Brigadier Jerry

Brigadier Jerry (born Robert Russell, 28 September 28, 1957, Kingston, Jamaica)[1] is a Jamaican dancehall reggae deejay known for his “cultural” lyrics.Russell was born in the Papine area of eastern Kingston in 1957, and he became interested in music at an early age, initially linking with U Roy‘s King Stur-Gav Hi-Fi sound system.[2] Jerry’s earliest stage appearances were as a young man performing stand-up comedy, but he soon switched to deejaying for local sound systems. He became a member of the Twelve Tribes of Israel organization’s Rastafarian branch by 1978[3] and spread their message on the Jah Love Muzik sound system.[2] By 1980, Brigadier Jerry was one of Jamaica’s most sought-after performers by sound systems across the island, and a well-respected deejay among his peers. He recorded for Studio One in the early 1980s before having his first hits with “Pain” (on the Answer/Never Let Go riddim) and “Gwan a School” for producer Delroy Stansbury on the Jwyanza label in 1982.[1][2] His first album was the live recording Live at the Controls in 1983, and his debut studio album,Jamaica Jamaica, was released in 1985.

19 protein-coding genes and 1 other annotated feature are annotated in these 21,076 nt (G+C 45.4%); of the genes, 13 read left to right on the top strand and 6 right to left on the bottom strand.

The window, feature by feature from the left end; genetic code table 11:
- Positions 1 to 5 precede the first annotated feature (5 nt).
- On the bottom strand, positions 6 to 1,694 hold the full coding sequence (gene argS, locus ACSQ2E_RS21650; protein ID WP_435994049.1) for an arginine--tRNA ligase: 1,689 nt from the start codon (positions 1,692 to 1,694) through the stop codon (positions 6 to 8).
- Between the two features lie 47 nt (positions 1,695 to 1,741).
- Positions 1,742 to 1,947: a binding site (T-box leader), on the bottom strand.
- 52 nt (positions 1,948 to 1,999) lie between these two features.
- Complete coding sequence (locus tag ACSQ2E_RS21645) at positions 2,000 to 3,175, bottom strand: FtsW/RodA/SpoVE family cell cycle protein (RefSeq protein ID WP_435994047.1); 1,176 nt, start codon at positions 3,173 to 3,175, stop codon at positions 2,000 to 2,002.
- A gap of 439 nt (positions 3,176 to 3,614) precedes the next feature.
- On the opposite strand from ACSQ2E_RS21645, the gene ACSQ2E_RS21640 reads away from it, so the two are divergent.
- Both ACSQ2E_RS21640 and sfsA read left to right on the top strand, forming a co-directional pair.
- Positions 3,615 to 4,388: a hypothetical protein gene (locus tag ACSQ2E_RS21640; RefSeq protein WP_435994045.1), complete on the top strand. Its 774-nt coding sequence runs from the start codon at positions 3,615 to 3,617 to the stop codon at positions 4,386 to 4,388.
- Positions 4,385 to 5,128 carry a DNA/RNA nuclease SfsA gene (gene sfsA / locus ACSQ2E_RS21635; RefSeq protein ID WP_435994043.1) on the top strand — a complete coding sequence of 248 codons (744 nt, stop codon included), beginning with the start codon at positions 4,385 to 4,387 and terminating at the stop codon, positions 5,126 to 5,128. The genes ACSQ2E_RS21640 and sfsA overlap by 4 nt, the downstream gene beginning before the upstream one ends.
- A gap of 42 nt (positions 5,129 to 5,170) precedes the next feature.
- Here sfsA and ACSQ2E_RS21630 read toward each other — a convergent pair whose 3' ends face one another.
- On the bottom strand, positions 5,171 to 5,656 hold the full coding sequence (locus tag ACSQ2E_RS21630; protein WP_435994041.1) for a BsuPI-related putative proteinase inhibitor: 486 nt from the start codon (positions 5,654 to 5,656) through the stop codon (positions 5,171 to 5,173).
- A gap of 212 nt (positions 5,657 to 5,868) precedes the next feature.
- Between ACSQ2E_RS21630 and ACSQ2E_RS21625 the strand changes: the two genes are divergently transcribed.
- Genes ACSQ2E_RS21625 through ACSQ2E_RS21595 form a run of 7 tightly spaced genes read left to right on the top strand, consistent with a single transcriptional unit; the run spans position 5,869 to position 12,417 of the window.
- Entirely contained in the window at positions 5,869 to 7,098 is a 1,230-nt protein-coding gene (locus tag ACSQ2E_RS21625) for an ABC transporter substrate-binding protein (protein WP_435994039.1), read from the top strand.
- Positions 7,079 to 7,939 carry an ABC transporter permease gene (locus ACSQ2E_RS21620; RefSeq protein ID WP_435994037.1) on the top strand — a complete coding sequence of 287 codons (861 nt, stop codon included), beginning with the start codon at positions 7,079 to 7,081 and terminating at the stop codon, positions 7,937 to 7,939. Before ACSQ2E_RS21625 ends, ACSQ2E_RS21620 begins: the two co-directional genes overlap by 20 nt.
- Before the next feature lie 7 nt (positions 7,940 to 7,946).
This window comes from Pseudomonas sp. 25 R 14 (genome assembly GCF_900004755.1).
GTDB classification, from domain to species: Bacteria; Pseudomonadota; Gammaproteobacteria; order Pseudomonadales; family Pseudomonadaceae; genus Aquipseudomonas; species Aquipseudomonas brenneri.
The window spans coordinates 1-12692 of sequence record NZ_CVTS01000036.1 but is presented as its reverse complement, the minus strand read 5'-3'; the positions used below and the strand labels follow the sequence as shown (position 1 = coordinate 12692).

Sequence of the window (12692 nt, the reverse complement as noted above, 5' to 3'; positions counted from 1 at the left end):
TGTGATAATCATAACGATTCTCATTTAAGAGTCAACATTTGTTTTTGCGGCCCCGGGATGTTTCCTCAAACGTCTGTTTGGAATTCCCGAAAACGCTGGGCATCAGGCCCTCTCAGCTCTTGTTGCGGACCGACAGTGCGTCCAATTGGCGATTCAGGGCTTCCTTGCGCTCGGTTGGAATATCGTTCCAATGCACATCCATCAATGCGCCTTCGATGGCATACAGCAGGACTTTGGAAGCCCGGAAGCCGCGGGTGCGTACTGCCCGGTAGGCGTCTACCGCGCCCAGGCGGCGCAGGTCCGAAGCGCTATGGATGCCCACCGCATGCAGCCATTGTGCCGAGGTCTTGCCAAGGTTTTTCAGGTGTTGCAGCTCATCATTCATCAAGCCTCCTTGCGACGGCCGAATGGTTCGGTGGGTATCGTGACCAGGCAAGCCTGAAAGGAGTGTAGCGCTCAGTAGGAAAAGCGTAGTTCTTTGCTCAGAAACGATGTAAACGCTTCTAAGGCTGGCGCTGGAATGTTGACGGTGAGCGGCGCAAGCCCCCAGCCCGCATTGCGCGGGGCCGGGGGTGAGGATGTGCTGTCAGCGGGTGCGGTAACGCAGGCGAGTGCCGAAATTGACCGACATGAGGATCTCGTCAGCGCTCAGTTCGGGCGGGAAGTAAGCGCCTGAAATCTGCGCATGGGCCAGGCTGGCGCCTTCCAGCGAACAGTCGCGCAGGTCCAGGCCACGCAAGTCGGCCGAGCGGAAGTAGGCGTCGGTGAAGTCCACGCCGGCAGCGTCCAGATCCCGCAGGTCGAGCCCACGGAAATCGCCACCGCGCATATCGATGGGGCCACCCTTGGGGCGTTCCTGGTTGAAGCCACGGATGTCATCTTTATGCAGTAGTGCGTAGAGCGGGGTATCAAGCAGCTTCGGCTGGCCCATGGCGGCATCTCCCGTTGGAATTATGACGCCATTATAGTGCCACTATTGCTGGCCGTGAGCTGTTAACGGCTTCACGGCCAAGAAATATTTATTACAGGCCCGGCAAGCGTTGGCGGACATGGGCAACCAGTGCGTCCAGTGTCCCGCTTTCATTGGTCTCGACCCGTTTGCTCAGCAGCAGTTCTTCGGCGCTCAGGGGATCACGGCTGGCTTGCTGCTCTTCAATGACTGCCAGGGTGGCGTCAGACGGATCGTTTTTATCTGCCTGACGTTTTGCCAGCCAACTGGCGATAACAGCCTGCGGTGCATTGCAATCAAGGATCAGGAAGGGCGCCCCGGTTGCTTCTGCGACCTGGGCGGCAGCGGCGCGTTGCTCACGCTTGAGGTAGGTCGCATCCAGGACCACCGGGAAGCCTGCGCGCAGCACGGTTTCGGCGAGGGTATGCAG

Jerry also nurtured the career of his sister, who performed and recorded as Sister Nancy.[2]

Briggy (as he is affectionately called) often chats verses directly from the Bible, and preaches against the evils of slackness in dancehall music when performing. He attributes his unique pattern to melding together the styles of a few artists who came before him, including U-Roy, Prince Jazzbo, Big Youth, and Dennis Alcapone.[4]

Jerry has recorded six albums over the years, but the bulk of his career has been spent touring the world, as well as Jamaica, performing over countless sound systems. He still records the occasional single, most recently for the Ranking Joe label, but remains primarily a live performer (mostly for King Sturgav). He is considered by many to be U-Roy’s greatest student; a stable which includes Ranking Joe, Josey Wales, Charlie Chaplin, U Brown on down to modern-day deejays such as Buju Banton.

He has lived in New York with his wife and children between 1988 and 1991 before returning to Jamaica and performing again on the Jah Love Muzik sound system. In the late 1990s, U-Roy revived his Stur-Gav sound and Jerry returned as a touring deejay.[5]

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  1. Pingback: Tribute to the Reggae LEGENDS 2012 – BOB MARLEY DAY | SCREAM

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